Sighs of relief cap horse racing's difficult year

ARCADIA, Calif. — The Breeders' Cup produced upsets, exciting finishes and most importantly to the image-battered horse racing industry, an incident-free two days of action.

The debate about synthetic surfaces, well, that's still raging.

Also still up for discussion is Horse of the Year, with undefeated Ladies' Classic winner Zenyatta making a case for the year-end honor.

Curlin has a chance to repeat as Horse of the Year despite his fourth-place finish as the favorite in the $5 million Classic, won by Raven's Pass from Britain.

"Our affections for him are not going to waver," trainer Steve Asmussen said Sunday. "With Curlin, nothing is a consolation. We're just proud of who he is."

The Eclipse Award won't be given out until January, but trainer John Shirreffs believes Zenyatta strengthened her case for the honor. The last female to win the award was Azeri in 2002.

"It's quite an accomplishment to go all year undefeated, and to step up each time, four of them in Grade I, like she did," Shirreffs said of the 4-year-old filly, unbeaten in nine starts, seven of them this year. "In the vote, she would have to be seriously considered for that."

In 14 races over two days, horses won from on the lead, from mid-pack and, in the case of Zenyatta and Stardom Bound, from well behind. Upsets ruled this year, with only two favorites winning Saturday.

The races — run under a steroid ban for the first time — went off without injury to horses or jockeys, a major relief to the industry, which has been roundly criticized about steroid use, treatment of the animals, and fatal injuries this year.

"Racing has had a difficult year in this country," said John Gosden, who trains Raven's Pass. "All in all, it was a real celebration of racing and the best of racing. I think that's exactly what American racing needed from the Breeders' Cup and they got it."

The five blankets of purple and yellow flowers presented to the European winners hung on a balcony overlooking the quarantine barn Sunday.

Staging Thoroughbred racing's richest two days on a mixture of rubber, fibers and sand lured a record number of foreign entries, and their success could bring even more next year, when the Breeders' Cup returns to Santa Anita.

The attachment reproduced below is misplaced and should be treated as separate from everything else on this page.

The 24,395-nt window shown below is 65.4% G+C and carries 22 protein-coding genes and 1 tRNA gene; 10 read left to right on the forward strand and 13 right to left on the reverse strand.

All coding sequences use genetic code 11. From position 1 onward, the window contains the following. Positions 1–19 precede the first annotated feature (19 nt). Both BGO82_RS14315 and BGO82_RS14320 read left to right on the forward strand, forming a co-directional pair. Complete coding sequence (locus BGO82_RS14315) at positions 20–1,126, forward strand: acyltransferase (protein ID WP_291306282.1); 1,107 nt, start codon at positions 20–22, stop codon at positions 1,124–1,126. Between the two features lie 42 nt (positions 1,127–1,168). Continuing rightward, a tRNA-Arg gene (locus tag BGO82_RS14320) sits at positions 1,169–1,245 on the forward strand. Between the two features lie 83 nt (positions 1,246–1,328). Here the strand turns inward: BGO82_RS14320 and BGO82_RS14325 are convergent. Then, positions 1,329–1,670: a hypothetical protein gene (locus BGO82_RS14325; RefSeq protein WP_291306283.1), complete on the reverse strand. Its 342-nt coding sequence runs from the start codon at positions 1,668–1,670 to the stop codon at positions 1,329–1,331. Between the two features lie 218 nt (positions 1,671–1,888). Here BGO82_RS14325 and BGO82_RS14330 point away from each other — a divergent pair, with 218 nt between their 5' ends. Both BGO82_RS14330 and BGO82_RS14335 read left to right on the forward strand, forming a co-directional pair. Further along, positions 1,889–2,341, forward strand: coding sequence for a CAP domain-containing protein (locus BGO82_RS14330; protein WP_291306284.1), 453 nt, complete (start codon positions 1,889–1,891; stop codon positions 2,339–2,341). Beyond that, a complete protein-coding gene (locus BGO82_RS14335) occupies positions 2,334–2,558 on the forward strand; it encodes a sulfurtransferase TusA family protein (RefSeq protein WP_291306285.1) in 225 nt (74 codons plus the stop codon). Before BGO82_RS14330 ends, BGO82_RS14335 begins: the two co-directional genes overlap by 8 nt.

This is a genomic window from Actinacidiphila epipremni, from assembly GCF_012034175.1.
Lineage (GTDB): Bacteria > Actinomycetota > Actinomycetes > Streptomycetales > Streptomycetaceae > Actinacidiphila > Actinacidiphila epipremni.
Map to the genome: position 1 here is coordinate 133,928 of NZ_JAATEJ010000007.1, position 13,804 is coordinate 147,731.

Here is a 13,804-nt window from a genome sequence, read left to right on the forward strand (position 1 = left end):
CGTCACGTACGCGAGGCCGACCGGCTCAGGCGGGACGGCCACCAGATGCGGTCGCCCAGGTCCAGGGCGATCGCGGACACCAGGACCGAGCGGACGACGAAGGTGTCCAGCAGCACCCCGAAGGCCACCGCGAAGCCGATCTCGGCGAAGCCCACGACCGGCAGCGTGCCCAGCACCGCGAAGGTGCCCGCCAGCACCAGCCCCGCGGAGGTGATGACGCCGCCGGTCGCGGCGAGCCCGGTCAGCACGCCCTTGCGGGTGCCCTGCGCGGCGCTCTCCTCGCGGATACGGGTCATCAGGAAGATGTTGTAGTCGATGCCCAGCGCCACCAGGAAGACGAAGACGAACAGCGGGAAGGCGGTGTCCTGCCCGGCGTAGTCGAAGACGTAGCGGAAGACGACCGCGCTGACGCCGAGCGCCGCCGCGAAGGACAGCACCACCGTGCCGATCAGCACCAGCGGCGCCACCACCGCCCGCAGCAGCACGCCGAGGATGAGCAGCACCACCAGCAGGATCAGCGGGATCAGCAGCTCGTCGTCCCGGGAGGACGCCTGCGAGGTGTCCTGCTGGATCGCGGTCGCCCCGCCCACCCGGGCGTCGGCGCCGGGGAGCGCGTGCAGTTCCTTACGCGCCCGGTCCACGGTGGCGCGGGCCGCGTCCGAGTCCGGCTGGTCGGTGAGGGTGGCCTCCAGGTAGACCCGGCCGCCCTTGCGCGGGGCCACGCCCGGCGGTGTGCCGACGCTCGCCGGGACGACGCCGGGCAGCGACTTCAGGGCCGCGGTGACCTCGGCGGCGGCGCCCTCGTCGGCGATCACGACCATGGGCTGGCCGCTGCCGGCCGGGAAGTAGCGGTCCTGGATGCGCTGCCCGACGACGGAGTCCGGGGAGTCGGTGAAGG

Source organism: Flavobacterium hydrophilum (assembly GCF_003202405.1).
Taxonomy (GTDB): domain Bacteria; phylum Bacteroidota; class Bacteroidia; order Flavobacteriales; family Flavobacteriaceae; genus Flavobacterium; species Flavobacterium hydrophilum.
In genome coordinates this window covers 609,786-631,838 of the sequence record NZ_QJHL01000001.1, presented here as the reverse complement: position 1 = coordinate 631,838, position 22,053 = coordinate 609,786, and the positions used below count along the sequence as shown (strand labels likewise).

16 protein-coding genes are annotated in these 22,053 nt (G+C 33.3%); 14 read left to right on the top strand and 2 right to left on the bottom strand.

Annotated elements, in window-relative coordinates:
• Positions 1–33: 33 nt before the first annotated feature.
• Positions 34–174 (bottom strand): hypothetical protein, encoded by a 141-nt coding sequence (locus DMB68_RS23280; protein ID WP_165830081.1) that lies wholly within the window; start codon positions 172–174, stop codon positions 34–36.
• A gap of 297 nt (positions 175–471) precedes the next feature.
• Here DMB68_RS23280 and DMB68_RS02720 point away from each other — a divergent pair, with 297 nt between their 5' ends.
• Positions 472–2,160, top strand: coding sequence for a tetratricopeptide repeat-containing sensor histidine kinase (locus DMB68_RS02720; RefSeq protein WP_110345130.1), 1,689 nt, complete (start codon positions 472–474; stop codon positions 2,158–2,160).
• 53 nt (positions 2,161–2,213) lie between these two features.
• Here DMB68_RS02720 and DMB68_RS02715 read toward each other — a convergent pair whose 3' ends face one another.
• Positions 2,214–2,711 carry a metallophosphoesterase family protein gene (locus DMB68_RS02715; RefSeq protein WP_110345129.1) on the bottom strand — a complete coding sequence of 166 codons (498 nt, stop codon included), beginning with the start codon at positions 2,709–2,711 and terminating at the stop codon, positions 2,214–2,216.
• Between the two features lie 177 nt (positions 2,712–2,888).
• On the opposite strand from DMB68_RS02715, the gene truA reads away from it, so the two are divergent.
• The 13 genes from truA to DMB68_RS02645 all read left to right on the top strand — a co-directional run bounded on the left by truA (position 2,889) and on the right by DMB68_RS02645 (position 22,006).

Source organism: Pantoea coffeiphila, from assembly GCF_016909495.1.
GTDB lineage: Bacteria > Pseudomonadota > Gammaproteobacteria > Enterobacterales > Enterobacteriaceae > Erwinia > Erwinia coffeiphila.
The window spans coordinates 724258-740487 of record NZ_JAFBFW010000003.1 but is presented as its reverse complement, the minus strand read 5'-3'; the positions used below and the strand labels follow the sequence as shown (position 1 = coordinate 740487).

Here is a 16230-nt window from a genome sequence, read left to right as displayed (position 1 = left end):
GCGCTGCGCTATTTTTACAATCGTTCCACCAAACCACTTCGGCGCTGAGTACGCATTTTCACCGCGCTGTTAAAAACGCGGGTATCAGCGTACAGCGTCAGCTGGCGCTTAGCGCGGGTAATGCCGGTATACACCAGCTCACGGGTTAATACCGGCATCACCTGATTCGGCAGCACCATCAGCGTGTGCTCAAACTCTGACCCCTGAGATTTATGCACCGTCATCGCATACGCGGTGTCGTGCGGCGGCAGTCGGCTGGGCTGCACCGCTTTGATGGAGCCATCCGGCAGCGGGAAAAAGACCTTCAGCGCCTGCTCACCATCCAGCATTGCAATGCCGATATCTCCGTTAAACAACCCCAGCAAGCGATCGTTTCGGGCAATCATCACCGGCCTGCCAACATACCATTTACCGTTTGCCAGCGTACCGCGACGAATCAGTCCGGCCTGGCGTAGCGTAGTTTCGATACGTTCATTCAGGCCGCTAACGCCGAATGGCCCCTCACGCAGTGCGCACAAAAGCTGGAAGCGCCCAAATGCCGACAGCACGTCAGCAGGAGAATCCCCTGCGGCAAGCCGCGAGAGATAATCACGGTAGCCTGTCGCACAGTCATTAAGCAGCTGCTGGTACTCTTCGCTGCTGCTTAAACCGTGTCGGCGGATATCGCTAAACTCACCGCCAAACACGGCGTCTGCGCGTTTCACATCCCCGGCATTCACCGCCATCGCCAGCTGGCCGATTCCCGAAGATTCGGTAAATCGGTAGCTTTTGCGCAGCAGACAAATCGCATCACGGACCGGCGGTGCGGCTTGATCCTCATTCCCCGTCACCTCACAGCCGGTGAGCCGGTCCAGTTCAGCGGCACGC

"I should think it will be tough getting in the races next year," said Gosden, who also trains Juvenile Turf winner Donativum.

"With the main track, you'll have them all trying to run next year. Then we go to Churchill Downs (in 2010) and it's a different ballgame (on dirt). There is nothing wrong with that. That's healthy. Muhammad Ali fought in the jungle, he fought in Manila, he fought everywhere. The same with horses."

Veteran trainers Bob Baffert, Bobby Frankel, D. Wayne Lukas and Nick Zito (who stayed away) all have been outspoken in their dislike of synthetic surfaces, already installed at all of California's major racetracks.

Baffert won the Juvenile with Midshipman and the Sprint with Midnight Lute for the second year in a row. Frankel won the Filly & Mare Sprint with Ventura.

"I think the track has played very fair and I haven't heard a single complaint. You usually hear a lot of them when there's a problem," Breeders' Cup President Greg Avioli said.

"Dirt tracks will continue to be around for a long time — both as a function of tradition and economics — but synthetic surfaces will continue to be important."

Curlin returning to Churchill

LOUISVILLE — Reigning Horse of the Year Curlin will be returning to Churchill Downs in Louisville after his fourth-place finish in the Breeders' Cup Classic.

Curlin is scheduled to arrive in Louisville on Monday, two days after running fourth to Raven's Pass at Santa Anita on Saturday. Curlin will return to Steve Asmussen's barn at the track. There was no indication Sunday as to whether he will be retired or return to the track.

Curlin earned $255,000 for his fourth-place finish to push his North American record for career earnings to $10,501,800.